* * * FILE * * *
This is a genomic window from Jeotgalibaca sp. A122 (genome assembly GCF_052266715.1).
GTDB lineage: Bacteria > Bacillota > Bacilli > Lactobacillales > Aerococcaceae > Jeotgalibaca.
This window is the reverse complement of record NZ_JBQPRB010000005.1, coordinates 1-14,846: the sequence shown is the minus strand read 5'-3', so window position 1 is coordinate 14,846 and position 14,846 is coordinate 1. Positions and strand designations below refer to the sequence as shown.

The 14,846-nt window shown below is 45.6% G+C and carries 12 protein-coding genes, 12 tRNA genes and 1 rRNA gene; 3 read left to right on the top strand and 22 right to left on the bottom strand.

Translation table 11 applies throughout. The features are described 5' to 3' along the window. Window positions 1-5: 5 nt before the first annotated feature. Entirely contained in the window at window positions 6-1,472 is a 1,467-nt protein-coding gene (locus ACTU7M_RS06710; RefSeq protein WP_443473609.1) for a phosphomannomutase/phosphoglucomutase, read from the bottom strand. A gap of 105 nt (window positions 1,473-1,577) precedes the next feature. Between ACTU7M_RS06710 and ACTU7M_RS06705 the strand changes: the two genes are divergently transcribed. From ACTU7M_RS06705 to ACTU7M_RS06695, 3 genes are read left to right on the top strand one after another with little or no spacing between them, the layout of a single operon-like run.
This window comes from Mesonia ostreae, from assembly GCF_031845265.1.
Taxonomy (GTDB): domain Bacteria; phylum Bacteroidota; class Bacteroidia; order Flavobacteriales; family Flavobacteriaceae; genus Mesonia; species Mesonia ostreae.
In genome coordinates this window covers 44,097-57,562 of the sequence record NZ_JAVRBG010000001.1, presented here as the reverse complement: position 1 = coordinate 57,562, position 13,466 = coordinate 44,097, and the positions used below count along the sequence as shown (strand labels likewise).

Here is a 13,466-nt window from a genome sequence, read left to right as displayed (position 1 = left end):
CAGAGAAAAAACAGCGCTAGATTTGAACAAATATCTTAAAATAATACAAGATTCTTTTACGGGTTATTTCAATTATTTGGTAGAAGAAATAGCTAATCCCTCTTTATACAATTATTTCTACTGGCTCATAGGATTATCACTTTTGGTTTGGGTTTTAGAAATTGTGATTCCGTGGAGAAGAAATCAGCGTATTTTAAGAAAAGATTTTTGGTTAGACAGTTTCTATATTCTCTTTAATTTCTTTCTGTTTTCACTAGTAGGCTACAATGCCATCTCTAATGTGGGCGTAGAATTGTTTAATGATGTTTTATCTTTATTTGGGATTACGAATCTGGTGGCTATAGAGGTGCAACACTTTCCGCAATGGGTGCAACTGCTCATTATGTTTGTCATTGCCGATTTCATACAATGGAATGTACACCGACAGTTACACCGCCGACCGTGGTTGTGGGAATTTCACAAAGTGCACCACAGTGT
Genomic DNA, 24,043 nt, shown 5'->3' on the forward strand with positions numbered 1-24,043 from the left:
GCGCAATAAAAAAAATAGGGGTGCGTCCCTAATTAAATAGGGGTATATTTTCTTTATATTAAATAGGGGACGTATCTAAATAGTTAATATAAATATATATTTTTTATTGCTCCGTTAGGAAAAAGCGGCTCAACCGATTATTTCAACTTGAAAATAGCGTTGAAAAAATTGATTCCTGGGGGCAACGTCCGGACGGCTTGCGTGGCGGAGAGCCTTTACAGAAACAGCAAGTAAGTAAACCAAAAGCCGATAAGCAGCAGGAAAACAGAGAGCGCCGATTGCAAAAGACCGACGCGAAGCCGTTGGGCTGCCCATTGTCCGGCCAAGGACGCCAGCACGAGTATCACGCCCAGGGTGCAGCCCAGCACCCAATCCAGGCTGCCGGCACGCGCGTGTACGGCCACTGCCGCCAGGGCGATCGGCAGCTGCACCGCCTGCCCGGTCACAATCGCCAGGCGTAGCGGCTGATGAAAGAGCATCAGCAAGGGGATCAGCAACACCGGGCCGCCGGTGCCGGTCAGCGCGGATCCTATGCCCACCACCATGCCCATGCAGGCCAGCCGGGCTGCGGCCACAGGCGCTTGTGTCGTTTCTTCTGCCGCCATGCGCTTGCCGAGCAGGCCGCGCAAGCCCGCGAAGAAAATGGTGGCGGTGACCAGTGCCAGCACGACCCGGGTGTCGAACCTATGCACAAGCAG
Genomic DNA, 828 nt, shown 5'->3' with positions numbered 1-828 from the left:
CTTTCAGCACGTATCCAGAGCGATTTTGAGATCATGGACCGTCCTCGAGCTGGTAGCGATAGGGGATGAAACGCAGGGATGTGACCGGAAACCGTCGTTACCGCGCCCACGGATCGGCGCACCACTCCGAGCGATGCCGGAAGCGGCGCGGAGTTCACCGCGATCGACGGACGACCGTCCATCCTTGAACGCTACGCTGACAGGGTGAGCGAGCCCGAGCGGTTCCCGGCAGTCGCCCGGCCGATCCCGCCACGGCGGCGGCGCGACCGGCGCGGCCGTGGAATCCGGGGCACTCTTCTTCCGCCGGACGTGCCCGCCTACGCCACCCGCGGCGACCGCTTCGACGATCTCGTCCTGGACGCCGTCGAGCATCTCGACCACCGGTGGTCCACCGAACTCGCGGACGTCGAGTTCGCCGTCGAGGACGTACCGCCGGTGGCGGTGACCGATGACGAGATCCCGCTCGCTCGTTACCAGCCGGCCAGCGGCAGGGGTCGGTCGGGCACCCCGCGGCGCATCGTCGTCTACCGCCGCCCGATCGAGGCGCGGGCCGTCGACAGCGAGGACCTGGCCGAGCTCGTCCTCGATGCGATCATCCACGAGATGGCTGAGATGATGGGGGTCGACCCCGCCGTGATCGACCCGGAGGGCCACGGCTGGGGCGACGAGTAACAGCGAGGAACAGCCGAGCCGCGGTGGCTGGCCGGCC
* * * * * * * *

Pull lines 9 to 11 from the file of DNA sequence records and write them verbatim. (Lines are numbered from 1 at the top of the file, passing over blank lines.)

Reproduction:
Here is a 13,466-nt window from a genome sequence, read left to right as displayed (position 1 = left end):
CAGAGAAAAAACAGCGCTAGATTTGAACAAATATCTTAAAATAATACAAGATTCTTTTACGGGTTATTTCAATTATTTGGTAGAAGAAATAGCTAATCCCTCTTTATACAATTATTTCTACTGGCTCATAGGATTATCACTTTTGGTTTGGGTTTTAGAAATTGTGATTCCGTGGAGAAGAAATCAGCGTATTTTAAGAAAAGATTTTTGGTTAGACAGTTTCTATATTCTCTTTAATTTCTTTCTGTTTTCACTAGTAGGCTACAATGCCATCTCTAATGTGGGCGTAGAATTGTTTAATGATGTTTTATCTTTATTTGGGATTACGAATCTGGTGGCTATAGAGGTGCAACACTTTCCGCAATGGGTGCAACTGCTCATTATGTTTGTCATTGCCGATTTCATACAATGGAATGTACACCGACAGTTACACCGCCGACCGTGGTTGTGGGAATTTCACAAAGTGCACCACAGTGT
Genomic DNA, 24,043 nt, shown 5'->3' on the forward strand with positions numbered 1-24,043 from the left: